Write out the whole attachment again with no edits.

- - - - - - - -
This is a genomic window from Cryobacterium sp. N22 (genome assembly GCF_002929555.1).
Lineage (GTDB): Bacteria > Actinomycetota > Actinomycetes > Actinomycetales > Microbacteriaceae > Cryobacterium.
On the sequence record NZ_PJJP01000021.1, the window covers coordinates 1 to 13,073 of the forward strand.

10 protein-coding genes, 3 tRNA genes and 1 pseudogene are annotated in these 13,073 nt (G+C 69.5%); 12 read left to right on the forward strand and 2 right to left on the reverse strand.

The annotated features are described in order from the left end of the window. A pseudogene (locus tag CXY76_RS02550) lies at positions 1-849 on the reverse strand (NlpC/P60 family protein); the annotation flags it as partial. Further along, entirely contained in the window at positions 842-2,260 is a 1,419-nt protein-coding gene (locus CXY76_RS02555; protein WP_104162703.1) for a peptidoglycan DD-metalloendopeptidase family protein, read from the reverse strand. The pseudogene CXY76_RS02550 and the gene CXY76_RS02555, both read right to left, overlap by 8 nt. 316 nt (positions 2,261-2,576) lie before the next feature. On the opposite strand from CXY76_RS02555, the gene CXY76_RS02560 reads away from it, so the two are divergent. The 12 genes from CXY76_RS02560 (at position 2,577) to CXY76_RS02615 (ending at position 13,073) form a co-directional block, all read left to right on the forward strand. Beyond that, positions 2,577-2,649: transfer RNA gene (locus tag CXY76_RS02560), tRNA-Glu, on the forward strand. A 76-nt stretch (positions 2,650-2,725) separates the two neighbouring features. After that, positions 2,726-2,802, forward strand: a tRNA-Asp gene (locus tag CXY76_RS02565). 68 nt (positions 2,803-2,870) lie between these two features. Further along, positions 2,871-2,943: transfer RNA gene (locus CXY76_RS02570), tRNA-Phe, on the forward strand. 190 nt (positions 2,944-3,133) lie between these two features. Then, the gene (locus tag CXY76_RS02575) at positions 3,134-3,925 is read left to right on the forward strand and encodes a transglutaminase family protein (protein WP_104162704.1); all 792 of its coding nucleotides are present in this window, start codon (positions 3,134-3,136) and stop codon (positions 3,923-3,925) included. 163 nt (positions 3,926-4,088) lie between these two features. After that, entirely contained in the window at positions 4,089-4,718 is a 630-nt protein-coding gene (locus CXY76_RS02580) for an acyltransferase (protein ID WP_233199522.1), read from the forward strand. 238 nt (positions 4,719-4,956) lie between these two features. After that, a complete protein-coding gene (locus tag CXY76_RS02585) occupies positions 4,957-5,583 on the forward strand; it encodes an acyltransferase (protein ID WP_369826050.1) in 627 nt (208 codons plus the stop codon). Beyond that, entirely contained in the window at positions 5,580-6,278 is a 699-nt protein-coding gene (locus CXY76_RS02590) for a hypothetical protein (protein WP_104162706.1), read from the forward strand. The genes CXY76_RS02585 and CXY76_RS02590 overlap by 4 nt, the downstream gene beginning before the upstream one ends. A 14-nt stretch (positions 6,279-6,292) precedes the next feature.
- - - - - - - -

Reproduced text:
This is a genomic window from Cryobacterium sp. N22 (genome assembly GCF_002929555.1).
Lineage (GTDB): Bacteria > Actinomycetota > Actinomycetes > Actinomycetales > Microbacteriaceae > Cryobacterium.
On the sequence record NZ_PJJP01000021.1, the window covers coordinates 1 to 13,073 of the forward strand.

10 protein-coding genes, 3 tRNA genes and 1 pseudogene are annotated in these 13,073 nt (G+C 69.5%); 12 read left to right on the forward strand and 2 right to left on the reverse strand.

The annotated features are described in order from the left end of the window. A pseudogene (locus tag CXY76_RS02550) lies at positions 1-849 on the reverse strand (NlpC/P60 family protein); the annotation flags it as partial. Further along, entirely contained in the window at positions 842-2,260 is a 1,419-nt protein-coding gene (locus CXY76_RS02555; protein WP_104162703.1) for a peptidoglycan DD-metalloendopeptidase family protein, read from the reverse strand. The pseudogene CXY76_RS02550 and the gene CXY76_RS02555, both read right to left, overlap by 8 nt. 316 nt (positions 2,261-2,576) lie before the next feature. On the opposite strand from CXY76_RS02555, the gene CXY76_RS02560 reads away from it, so the two are divergent. The 12 genes from CXY76_RS02560 (at position 2,577) to CXY76_RS02615 (ending at position 13,073) form a co-directional block, all read left to right on the forward strand. Beyond that, positions 2,577-2,649: transfer RNA gene (locus tag CXY76_RS02560), tRNA-Glu, on the forward strand. A 76-nt stretch (positions 2,650-2,725) separates the two neighbouring features. After that, positions 2,726-2,802, forward strand: a tRNA-Asp gene (locus tag CXY76_RS02565). 68 nt (positions 2,803-2,870) lie between these two features. Further along, positions 2,871-2,943: transfer RNA gene (locus CXY76_RS02570), tRNA-Phe, on the forward strand. 190 nt (positions 2,944-3,133) lie between these two features. Then, the gene (locus tag CXY76_RS02575) at positions 3,134-3,925 is read left to right on the forward strand and encodes a transglutaminase family protein (protein WP_104162704.1); all 792 of its coding nucleotides are present in this window, start codon (positions 3,134-3,136) and stop codon (positions 3,923-3,925) included. 163 nt (positions 3,926-4,088) lie between these two features. After that, entirely contained in the window at positions 4,089-4,718 is a 630-nt protein-coding gene (locus CXY76_RS02580) for an acyltransferase (protein ID WP_233199522.1), read from the forward strand. 238 nt (positions 4,719-4,956) lie between these two features. After that, a complete protein-coding gene (locus tag CXY76_RS02585) occupies positions 4,957-5,583 on the forward strand; it encodes an acyltransferase (protein ID WP_369826050.1) in 627 nt (208 codons plus the stop codon). Beyond that, entirely contained in the window at positions 5,580-6,278 is a 699-nt protein-coding gene (locus CXY76_RS02590) for a hypothetical protein (protein WP_104162706.1), read from the forward strand. The genes CXY76_RS02585 and CXY76_RS02590 overlap by 4 nt, the downstream gene beginning before the upstream one ends. A 14-nt stretch (positions 6,279-6,292) precedes the next feature.